Optical time-stretch imaging entails a stringent requirement of state-of-the-art high-speed data acquisition unit in order to preserve high image resolution at an ultrahigh frame rate — hampering the widespread application of such technology. We here propose a pixel super-resolution (pixel SR) technique tailored for time-stretch imaging that can relax the sampling rate requirement. It harnesses a concept of equivalent-time sampling, which effectively introduces sub-pixel shifts between frames. It involves no active opto-mechanical subpixel-shift control and any additional hardware. We present the system design rules and a proof-of-principle experiment which restores high-resolution images at a relaxed sampling rate of 5 GSa=s.
Antony C. S. Chan, Edmund Y. Lam, and Kevin K. Tsia, "Pixel super-resolution of time-stretch imaging by an equivalent-time sampling concept," Proc. SPIE 9720, High-Speed Biomedical Imaging and Spectroscopy: Toward Big Data Instrumentation and Management, 972004 (Presented at SPIE BiOS: February 13, 2016; Published: 7 March 2016); https://doi.org/10.1117/12.2212034.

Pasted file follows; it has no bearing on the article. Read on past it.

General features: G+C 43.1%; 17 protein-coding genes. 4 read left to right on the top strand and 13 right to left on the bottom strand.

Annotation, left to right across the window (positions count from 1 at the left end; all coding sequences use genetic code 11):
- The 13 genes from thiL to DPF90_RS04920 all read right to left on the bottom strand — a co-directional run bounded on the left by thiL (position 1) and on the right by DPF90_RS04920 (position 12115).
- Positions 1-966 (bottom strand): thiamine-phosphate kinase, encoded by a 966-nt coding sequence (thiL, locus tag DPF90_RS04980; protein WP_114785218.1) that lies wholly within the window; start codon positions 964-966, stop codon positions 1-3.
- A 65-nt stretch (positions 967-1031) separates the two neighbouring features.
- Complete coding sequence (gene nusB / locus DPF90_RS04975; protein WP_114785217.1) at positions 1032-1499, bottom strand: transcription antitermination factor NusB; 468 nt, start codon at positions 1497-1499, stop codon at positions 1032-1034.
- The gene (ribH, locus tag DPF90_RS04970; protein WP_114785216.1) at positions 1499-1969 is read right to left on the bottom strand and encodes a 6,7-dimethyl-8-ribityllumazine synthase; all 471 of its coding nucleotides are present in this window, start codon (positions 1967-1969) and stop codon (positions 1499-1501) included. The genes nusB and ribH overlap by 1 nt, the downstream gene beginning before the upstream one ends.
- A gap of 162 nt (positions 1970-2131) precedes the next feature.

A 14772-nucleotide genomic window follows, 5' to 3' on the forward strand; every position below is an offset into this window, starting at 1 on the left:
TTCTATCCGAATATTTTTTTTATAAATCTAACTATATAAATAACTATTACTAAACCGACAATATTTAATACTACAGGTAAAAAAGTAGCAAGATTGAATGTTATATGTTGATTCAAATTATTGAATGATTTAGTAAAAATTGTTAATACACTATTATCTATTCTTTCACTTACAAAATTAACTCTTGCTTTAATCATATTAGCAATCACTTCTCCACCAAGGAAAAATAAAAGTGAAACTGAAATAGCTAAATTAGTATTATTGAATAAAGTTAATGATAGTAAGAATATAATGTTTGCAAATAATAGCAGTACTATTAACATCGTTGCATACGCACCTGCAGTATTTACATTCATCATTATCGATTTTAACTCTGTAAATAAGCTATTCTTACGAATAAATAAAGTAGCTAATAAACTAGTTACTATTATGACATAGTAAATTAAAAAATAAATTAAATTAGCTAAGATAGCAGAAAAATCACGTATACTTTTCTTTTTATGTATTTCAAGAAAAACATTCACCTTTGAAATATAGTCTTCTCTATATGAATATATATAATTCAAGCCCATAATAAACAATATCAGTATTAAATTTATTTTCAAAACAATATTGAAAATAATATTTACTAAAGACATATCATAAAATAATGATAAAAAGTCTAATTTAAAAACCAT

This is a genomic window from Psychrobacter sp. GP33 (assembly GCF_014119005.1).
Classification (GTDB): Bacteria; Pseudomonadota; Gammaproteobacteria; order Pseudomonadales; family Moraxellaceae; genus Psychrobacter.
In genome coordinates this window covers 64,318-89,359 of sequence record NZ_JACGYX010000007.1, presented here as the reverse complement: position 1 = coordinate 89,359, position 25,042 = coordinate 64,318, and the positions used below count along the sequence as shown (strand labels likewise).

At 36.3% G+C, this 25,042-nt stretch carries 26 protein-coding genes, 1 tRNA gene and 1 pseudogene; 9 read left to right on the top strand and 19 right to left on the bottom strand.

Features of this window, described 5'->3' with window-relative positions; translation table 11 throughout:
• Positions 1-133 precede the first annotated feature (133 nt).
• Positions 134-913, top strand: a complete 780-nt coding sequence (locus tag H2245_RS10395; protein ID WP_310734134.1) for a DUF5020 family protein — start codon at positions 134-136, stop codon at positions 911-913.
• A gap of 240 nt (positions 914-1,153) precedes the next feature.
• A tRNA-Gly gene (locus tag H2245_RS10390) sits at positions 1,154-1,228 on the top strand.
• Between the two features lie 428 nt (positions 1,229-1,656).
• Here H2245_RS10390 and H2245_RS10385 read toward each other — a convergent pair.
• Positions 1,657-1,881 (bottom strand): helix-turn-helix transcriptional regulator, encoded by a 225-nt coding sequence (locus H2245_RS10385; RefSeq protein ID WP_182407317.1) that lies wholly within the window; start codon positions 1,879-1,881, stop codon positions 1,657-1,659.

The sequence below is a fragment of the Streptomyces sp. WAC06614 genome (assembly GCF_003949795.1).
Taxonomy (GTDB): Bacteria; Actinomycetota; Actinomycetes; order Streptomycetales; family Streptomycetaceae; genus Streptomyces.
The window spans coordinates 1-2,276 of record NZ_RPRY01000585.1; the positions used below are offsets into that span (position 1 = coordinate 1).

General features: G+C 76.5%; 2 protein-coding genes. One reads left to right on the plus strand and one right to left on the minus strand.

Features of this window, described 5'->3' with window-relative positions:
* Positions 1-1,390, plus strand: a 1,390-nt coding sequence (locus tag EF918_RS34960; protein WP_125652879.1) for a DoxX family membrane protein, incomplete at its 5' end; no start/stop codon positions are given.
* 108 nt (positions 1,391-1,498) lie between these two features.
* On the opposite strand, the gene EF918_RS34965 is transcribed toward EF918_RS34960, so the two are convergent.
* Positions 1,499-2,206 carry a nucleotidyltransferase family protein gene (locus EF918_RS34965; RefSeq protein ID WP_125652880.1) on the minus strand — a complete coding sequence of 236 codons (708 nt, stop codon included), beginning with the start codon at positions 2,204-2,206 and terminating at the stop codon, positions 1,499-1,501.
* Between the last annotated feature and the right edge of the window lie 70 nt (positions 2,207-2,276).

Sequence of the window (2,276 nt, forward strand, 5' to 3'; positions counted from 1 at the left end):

Conference Presentations are recordings of oral presentations given at SPIE conferences and published as part of the conference proceedings. They include the speaker's narration along with a video recording of the presentation slides and animations. Many conference presentations also include full-text papers. Search and browse our growing collection of more than 14,000 conference presentations, including many plenary and keynote presentations.
Study of self-shadowing effect as a simple means to realize nanostructured thin films and layers with special attentions to birefringent obliquely deposited thin films and photo-luminescent porous silicon